Former South African President, Jacob Zuma, who has been repeatedly implicated in aiding and abetting the plunder of state funds while in office, has been sentenced to 15 months in jail for defying a court order to testify at a graft inquiry.
The Constitutional Court had asked Zuma to respond to questions from a judicial commission headed by Deputy Chief Justice, Raymond Zondo, in January. But the 79-year-old former intelligence operative accused the court and Zondo of bias and walked out of one scheduled panel hearing in November, boycotting another in February. The panel responded by filing contempt charges against him.
The Acting Chief Justice, Sisi Khampepe, made the disclosure in a ruling on Tuesday. He said, “This sends an unequivocal message in this our constitutional dispensation, the rule of law and the administration of justice prevails.”
What it means
The ruling offers a mixed blessing for President Cyril Ramaphosa, who has made the fight against graft a top priority. While Zuma’s incarceration will silence one of his biggest detractors and demonstrate his administration’s commitment to upholding the rule of law, it could also widen divisions within the ruling party and alienate its supporters in the former president’s home province of KwaZulu-Natal.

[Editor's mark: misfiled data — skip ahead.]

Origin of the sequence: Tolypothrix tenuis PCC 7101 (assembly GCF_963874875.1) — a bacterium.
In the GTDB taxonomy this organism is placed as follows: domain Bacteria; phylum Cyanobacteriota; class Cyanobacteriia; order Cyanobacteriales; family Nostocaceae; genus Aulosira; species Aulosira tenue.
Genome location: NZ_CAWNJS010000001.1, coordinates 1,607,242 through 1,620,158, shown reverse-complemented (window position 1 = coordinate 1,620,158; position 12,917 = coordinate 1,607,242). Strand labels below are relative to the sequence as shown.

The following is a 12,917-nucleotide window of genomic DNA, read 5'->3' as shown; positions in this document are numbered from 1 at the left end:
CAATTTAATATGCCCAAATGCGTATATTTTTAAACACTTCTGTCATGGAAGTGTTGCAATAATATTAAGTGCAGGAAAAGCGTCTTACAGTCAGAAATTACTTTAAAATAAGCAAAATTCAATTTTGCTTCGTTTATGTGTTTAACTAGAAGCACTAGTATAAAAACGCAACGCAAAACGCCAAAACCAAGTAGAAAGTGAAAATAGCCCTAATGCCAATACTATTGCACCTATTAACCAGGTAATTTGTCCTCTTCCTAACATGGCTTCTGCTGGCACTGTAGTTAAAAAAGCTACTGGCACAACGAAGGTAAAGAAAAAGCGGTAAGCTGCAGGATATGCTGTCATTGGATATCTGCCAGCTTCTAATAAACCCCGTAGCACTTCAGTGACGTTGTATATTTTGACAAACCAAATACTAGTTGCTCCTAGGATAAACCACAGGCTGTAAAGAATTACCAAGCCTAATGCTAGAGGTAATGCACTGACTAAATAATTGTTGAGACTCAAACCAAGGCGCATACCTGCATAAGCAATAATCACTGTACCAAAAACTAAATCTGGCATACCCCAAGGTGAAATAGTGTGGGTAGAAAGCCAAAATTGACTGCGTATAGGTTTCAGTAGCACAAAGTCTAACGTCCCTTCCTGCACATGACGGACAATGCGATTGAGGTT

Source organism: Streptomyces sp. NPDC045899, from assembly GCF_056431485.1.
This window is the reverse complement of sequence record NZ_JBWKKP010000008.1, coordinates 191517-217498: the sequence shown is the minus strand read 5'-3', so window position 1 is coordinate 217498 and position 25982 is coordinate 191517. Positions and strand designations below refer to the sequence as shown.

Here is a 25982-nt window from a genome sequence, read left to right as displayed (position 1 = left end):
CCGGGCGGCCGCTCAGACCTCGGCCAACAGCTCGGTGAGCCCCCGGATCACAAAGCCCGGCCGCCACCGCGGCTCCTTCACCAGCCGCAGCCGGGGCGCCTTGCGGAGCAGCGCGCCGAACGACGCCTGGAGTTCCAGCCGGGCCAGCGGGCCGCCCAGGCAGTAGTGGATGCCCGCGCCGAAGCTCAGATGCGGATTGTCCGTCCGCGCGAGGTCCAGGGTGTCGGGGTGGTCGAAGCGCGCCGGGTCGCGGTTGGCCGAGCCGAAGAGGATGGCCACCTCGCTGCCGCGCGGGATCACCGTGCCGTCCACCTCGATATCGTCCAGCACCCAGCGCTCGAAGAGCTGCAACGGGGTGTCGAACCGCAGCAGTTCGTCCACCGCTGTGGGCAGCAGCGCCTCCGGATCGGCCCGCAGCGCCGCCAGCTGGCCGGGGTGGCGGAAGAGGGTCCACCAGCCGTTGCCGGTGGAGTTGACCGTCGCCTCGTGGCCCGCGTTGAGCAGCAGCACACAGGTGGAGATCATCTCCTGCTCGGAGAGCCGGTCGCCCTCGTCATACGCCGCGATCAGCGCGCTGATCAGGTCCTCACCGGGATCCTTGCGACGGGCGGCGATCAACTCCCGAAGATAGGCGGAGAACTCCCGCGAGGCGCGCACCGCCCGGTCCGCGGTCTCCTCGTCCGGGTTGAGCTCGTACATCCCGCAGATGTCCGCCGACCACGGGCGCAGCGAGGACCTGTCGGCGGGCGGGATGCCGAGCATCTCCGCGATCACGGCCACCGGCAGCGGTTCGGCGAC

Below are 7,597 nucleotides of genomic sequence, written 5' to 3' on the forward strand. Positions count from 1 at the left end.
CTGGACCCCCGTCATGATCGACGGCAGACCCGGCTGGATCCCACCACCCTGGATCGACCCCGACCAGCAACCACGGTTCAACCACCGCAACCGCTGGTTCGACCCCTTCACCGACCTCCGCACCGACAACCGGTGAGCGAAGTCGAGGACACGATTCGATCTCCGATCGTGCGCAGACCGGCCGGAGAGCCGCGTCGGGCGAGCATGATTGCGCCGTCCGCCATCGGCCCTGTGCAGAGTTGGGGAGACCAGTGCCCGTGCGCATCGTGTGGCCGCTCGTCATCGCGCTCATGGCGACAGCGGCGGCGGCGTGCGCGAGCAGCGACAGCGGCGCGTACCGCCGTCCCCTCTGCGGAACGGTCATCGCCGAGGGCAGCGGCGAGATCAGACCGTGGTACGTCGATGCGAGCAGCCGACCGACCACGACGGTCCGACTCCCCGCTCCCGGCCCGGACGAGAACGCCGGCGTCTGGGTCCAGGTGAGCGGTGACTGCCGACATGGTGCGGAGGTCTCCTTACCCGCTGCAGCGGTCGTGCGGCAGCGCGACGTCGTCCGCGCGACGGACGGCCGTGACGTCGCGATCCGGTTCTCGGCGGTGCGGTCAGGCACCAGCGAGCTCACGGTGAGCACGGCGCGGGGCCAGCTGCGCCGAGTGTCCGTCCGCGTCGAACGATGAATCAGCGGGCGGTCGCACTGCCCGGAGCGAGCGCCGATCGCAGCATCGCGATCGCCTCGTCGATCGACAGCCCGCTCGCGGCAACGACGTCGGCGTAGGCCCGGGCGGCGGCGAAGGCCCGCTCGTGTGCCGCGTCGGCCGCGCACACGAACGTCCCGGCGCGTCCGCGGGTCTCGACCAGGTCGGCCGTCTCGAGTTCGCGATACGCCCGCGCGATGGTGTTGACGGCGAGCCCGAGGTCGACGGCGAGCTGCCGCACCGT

The government estimates more than $35 billion was stolen from the state during Zuma’s rule, and at least 40 witnesses who’ve appeared before Zondo linked the ex-president to the looting spree.
Zuma, who the ruling party forced to quit in 2018 to stem a loss of electoral support, has denied wrongdoing and says the allegations against him are part of a smear campaign.
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